Website: www.peopleonbicycles.com.au

Mister Ghibli


In an industry that is consistently more high-tech with every passing year and in a time when outsourcing everything seems to be the norm, Campagnolo’s most prized asset are the hands within its very own factory.

Mr Ghibli is just one example of how Campagnolo maintains the quality and integrity of its products by producing everything under its own roof through passionate and competent staff. #misterghibli

Upright Cyclist Lakeshore Jacket and 12.5 OZ Riding Denim

Photo by Jeremy J Matthews, jeremyjmatthews.virb.comUpright Cyclist is a Boulder-based apparel brand with a clear cut mission, “To design functional commuting apparel and accessories that perform like bike clothes when called upon, but look and feel like everyday clothes.” In other words, these are real clothes for people who ride bikes, not cycling apparel that looks like everyday street wear. Although these items were just released publicly last week, I’ve had samples for two months. Here are my impressions.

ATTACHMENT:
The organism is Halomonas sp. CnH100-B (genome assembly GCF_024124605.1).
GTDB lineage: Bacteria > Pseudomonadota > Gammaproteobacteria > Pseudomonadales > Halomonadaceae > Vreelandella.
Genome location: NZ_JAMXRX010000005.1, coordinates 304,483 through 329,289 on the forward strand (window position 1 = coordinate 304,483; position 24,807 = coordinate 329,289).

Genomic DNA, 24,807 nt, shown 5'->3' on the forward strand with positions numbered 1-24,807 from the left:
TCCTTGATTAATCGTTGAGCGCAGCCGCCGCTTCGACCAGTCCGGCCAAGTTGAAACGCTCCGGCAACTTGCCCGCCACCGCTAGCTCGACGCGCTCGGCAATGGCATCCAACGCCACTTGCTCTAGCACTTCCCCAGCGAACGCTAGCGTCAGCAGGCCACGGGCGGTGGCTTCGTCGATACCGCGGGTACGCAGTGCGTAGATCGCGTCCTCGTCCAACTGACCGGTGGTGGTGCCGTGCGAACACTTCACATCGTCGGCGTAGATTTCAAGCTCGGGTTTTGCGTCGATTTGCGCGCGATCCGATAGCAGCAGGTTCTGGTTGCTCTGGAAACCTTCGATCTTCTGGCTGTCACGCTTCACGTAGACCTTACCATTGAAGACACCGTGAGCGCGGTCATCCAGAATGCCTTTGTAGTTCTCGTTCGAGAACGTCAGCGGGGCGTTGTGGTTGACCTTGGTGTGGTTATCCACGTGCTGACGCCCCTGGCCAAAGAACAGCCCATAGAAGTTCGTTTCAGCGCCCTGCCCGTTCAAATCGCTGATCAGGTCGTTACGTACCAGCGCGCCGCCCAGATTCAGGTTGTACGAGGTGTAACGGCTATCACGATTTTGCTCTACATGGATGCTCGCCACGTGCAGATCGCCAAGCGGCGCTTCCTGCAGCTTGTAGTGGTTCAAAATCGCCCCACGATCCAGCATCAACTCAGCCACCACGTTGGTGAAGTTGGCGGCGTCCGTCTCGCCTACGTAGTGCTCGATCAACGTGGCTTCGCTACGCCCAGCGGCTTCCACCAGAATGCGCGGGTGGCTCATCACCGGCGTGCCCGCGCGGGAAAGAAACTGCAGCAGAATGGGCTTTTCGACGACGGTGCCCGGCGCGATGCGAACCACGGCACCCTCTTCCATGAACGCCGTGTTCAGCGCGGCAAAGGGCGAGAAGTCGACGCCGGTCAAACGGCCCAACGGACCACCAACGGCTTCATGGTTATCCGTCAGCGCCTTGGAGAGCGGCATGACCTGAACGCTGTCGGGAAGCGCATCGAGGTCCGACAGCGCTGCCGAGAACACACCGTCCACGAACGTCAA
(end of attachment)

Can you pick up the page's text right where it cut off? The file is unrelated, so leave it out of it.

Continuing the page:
The Jacket
The Lakeshore Jacket looks and feels like a high-end workwear jacket. It’s built from cotton-blend Cordura, a fabric that’s tough enough to be used on a backpack, but designed to look and feel good as apparel. The jacket features stretchable nylon side panels for breathability and flexibility, wind-blocking interior panels, and a two-way zipper that allows for ventilation options.